Photo ©David Withers, TDEC-DNH



Aneides aeneus


 A beautiful, rarely seen salamander (8 – 14 cm), the green salamander spends much of its time on sandstone, or sometimes limestone, rock faces with many crevices, or more rarely in trees or under the loose bark of fallen timber. This salamander has a black base color with a yellowish-green, lichen-like pattern upon the back. It has a flattened body, long legs and square toe tips, all adaptations for living on cliffs. Females of this species deposit their eggs in moist crevices in the rock face and will actively protect their eggs from small predators and fungus. The range of this species is rather limited in Tennessee, being confined mainly to the Cumberland Mountain, Highland Rim and Cumberland Plateau physiographic provinces.

Photo ©Stephen G. Tilley



Desmognathus aeneus

One of the two smallest salamanders in Tennessee (3.8 – 5.7 cm), the seepage salamander has a yellowish to reddish-brown wavy, or sometimes straight, stripe going down the back. They often have a dark “Y” behind the head and extending onto the midline of the back either in a line or series of dots; they may also have a light circular patch on the top of each thigh. Some individuals may bear a very faint herringbone pattern upon the back, similar to the pygmy salamander. These salamanders live in and around seepage areas and near streams in moist or wet leaf litter, under logs or other surface objects and in moss mats. They are found only in the southeastern corner of the state along the Tennessee – North Carolina border. The seepage salamander is listed in Tennessee as “In Need of Management.”

 Photo ©Stephen G. Tilley
Desmognathus ocoee  

   Photo ©Terry Hibbitts
Desmognathus imitator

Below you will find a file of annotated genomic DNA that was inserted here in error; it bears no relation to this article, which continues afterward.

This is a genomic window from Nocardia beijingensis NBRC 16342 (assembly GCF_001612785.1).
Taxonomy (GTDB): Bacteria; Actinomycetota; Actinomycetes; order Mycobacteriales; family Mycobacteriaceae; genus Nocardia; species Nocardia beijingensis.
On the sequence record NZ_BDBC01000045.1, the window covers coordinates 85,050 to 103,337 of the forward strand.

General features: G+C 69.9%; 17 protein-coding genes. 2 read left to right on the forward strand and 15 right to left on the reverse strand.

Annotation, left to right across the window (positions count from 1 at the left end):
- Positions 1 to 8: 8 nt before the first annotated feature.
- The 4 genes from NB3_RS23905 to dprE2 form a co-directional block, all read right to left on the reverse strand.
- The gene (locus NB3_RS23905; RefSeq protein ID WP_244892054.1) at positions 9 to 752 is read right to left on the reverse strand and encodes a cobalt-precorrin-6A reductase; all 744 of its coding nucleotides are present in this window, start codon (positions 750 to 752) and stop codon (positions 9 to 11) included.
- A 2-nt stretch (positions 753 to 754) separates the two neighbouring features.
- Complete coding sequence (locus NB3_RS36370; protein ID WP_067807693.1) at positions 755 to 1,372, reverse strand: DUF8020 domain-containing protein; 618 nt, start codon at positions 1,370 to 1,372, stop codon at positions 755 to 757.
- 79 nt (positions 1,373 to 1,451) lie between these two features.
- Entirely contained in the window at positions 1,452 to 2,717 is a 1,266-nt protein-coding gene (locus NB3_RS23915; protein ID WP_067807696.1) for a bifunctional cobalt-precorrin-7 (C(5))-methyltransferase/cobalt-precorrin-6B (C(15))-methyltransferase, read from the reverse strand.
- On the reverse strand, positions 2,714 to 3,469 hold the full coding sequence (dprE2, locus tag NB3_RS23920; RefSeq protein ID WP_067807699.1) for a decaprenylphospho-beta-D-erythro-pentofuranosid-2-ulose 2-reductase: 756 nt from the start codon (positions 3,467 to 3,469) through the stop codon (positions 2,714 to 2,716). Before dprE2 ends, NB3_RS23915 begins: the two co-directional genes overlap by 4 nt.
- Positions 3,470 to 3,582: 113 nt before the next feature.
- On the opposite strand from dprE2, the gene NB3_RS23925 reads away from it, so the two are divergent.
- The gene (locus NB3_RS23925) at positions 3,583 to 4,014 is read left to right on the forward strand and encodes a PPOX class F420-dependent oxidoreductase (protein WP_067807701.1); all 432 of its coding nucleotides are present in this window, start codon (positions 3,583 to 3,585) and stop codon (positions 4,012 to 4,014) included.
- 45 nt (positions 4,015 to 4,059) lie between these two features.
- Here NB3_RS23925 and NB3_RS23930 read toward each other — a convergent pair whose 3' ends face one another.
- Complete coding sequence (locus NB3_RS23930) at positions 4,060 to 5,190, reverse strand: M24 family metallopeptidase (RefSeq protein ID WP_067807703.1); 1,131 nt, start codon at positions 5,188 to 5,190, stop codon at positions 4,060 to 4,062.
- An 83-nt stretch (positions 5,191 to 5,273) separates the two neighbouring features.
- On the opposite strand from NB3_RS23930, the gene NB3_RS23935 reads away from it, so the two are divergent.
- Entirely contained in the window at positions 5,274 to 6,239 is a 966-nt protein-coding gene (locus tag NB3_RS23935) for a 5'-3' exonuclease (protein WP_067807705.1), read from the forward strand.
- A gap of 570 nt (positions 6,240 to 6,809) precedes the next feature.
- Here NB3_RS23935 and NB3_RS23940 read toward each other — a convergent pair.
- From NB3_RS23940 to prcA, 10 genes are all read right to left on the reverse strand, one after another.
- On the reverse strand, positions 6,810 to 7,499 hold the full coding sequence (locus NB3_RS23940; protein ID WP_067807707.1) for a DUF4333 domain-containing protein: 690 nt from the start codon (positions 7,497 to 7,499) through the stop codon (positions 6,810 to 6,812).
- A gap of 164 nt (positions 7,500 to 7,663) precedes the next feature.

Photo ©Terry Hibbitts
Desmognathus ochrophaeus



Not pictured-


Desmognathus abditus



Desmognathus carolinensis



Desmognathus orestes


Very similar in size, shape, colors and patterns, this group of closely related salamanders can best be told apart by looking at geographic ranges or through genetic analyses by scientists. Patterning on the back may range from stripes or wavy lines to blotches. Colors may range from reds and oranges to yellows and browns. Male salamanders of all these species have well-developed jaw musculature. Adults of these species generally average between 7 and 11 centimeters. Often located near streams and seepages at lower elevations, these species may be found on the forest floor at higher elevations. These salamanders occur in limited ranges within the southern Appalachians. The Carolina mountain dusky salamander and the imitator salamander are found midway along the Tennessee - North Carolina border; the Allegheny mountain dusky salamander is found in the northern Cumberland Plateau; the Ocoee salamander is found in the southeastern corner of Tennessee in the Cumberland Plateau and Blue Ridge Mountain sections; the Cumberland Dusky Salamander is found in the middle Cumberland Plateau; and the Blue Ridge dusky salamander is found in the northeastern corner of Tennessee.


Photo ©Terry Hibbitts
  Desmognathus fuscus 

 Photo ©Stephen G. Tilley
 Desmognathus santeetlah


                                                                                                                     Not pictured


            Desmognathus conanti


These three closely related dusky salamander are best distinguished by their ranges. The Santeetlah dusky is found in a small pocket of the southern Appalachians; the northern dusky is found from our eastern borders into middle Tennessee and the spotted dusky is found from middle into western Tennessee. These salamanders are generally very abundant where they occur. They are medium sized (6 – 14 cm), generally a dusky brown color, may have some spotting on the dorsum, and have a light line extending from the corner of the eye to the jaw. In the northern dusky the tail is laterally compressed and strongly keeled, whereas the tail is moderately keeled in both the spotted and Santeetlah dusky salamanders. The spotted dusky often has 6 to 8 pairs of golden to reddish spots on the dorsum and may get slightly larger (6.4 -12.7 cm) than the northern or Santeetlah dusky. The Santeetlah dusky is slightly smaller (6.4 – 9.5 cm) and has a yellowish or greenish wash upon the belly. These salamanders live in a variety of aquatic and semi-forested habitats.